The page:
How to Guide: exploring kinks

Author Bio: Gabrielle Kassel (she/her) is a queer-inclusive, health-informed, pleasure-inclusive, sex-positive journalist and educator whose work reflects the intersections of LGBTQ+ issues, sexual health, wellness, and pleasure. She is also the co-host of Bad in Bed a queer sex education podcast featuring the queer sex education you never got, but always deserved.

Maybe you want to blindfold your boo or spank your spouse. Or maybe you want to get really heighten the kink quotient and mummify your mate or whip your wife. Whatever your specific desire(s), the space between the wanting and the trying can feel vast. After all, actually introducing kink into your relationship requires talking to your partner. Far less scary (and more fun!) than it sounds, here are 5 tips for introducing kink into your relationship. 

1. Make your relationship a place where you talk about sex. 

Do you and your partner discuss who’s going to buy more lube or barriers? Do you PGA the vacation sex you had last time you were away? Do you share the sex dreams you have? Great! You have established your relationship as a container where talking about sex, desire, and your bodies is both allowed and encouraged. If you don’t talk about these, and other sexy time things, introducing kink is going to be hard because you and your partner have never talked about anything sex-related before! 

Your move? Take a page from Salt-N-Pepa’s playbook and talk about sex, baby. Next time you and your partner have sex, wax poetic about how good it felt when they did [insert sex act here], or babely they looked while you  [insert sex act here]. You could also ask a question about how something felt, or what they wish you did more of, to bring them into the fraternizing fold. 

2. Set up a time to talk about kink. 

Now that talking about sex doesn’t feel like getting a root canal (painful), it’s time to talk about kink! There are a few ways to go about this—and ultimately which is best will depend on who you and your partner(s) are as individuals, and as a team—but this general formula works well.  

First, name how you’re feeling. If you’re nervous about having this convo, say that! If you feel excited to hear their thoughts, say that, too.  

Next, share something personal about yourself. That might be sharing that you recently read an article about kink on HelloCake.com, that you recently talked to a friend about their kinky sexcapades, or that you recently watched something steamy on Kink.com. The more vulnerable you get here, the more likely your partner will be willing to get vulnerable with you in return.  

Third, pose a question. This last element involves inviting your partner to participate in conversation with you and reveal something about themselves.  

Altogether, this might look like:  

  • “I feel a little nervous to bring this up, but last night I stumbled on some Kink.com porn while masturbating and I saw some things I think could be really fun to try together. Would you be open to watching the video and talking about it on Sunday?” 
  • “We haven’t talked about kinky props before so I’m a little nervous to bring this up, but I recently read an article about introducing kink into a relationship and it got me thinking! Would you be open to talking about kink during our next sex talk?”.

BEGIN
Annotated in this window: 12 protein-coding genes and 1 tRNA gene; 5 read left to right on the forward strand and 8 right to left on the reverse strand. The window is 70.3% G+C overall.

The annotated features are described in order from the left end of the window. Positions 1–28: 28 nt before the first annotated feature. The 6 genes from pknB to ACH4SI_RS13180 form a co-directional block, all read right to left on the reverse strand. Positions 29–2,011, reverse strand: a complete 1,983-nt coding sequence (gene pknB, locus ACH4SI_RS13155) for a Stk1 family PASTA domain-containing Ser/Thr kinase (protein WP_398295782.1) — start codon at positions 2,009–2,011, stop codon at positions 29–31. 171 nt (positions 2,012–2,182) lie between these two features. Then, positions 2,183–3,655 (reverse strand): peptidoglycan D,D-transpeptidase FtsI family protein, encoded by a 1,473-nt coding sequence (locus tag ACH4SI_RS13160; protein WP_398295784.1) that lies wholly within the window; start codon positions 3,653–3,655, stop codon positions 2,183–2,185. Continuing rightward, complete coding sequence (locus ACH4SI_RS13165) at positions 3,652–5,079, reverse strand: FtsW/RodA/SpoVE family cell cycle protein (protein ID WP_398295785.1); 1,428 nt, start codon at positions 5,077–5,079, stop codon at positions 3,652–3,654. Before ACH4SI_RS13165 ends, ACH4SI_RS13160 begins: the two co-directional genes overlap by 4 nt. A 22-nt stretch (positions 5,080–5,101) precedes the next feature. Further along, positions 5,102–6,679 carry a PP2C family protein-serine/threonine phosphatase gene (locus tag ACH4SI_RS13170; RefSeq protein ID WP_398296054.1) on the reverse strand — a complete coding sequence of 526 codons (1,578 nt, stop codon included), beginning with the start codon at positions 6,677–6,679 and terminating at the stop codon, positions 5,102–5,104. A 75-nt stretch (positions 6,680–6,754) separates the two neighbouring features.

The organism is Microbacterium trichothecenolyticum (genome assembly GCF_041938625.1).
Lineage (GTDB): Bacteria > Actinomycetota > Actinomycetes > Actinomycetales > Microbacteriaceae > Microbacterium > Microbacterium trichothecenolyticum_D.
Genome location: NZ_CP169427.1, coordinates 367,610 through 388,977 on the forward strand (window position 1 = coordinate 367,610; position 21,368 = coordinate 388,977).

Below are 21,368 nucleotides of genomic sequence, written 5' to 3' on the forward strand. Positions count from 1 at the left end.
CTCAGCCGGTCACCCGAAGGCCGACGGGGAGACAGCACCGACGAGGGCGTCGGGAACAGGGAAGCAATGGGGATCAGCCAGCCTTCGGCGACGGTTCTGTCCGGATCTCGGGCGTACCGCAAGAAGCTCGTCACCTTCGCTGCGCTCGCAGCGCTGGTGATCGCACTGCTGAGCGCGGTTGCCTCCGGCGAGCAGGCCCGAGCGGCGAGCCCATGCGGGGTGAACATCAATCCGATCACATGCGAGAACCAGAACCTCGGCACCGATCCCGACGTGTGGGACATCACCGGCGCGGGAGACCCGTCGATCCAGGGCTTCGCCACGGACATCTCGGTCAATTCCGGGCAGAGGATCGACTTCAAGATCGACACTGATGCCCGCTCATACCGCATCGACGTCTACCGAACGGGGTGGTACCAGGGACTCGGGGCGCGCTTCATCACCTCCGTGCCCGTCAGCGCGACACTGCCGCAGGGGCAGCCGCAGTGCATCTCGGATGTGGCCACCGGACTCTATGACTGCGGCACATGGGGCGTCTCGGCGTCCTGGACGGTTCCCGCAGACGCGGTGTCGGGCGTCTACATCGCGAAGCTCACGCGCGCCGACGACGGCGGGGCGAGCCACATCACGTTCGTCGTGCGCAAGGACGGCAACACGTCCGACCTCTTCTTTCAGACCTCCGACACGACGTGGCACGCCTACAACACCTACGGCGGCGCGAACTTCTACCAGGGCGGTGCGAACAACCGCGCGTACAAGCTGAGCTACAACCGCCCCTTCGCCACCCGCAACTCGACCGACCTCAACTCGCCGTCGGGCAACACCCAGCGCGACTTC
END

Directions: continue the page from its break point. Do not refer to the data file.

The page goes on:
• “Babe, I’m so excited to hear your thoughts about this. My buddy Brad was just telling me that he and Bell recently went to their local sex shop and each picked out a sex toy to use together. Would you ever have an interest in doing that as a date? Say… Saturday?”. 

3. Do any additional research you may need.

Kink is not taught in sex ed, nor is it taught in any college classrooms. So it's very possible to know less about the specific kinks(s) you want to try than you need in order to implement them.  

Your move: Get learning! There are a variety of grade-A texts for learning about kink such as The Ultimate Guide To Kink, Role Play, and Erotic Edge by Tristan Taormino and Barbara Carrellas, The New Bottoming Book by Janet W. Hardy and Dossie Easton, The New Topping Book by Janet W. Hardy and Dossie Easton, and Playing Well With Others: Your Field Guide To Discovering, Exploring, and Navigating Kink, Leather, and BDSM Communities by Lee Harrington and Mollena Williams.  

Other options are to listen to sex education podcasts like Why Are People Into That?!, Bad in Bed, and Savage Lovecast, attend a kink 101 class at your local sex shop, or online at KinkAcademy, or hire a sex worker to educate you on your specific interests. 

4. Get specific about what you’re going to—and not going to—try!

Cool, cool, so your boo is also on board to try some kinky shit! Well, before you take it to the bedroom you need to make sure you know what’s getting taken to the bedroom, exactly.  

If you’re going to be using rope, for example, you should probably discern who is doing the typing, and who is being tied. Likewise, if you’re going to be using nipple clamps, chat about what kind of nipple clamps you’ll be using, on whose nipples, and for how long.  

This is also a good time to talk about when the dynamic, prop, or activity is going to be implemented. As well as for how long, and to what degree. In other words, paint a very clear picture of what’s going to take place. 

5. Try it!

Could you chat-chat-chat and never actually get kinky? Sure! But if you’re reading this article odds are good you do want to get kinky! So once you and your partner are ready, take the leap.  

Remember: The goal here isn’t to have perfect kinky sex. The goal is to communicate, respect each other, and learn more about what does and does not bring you both pleasure!

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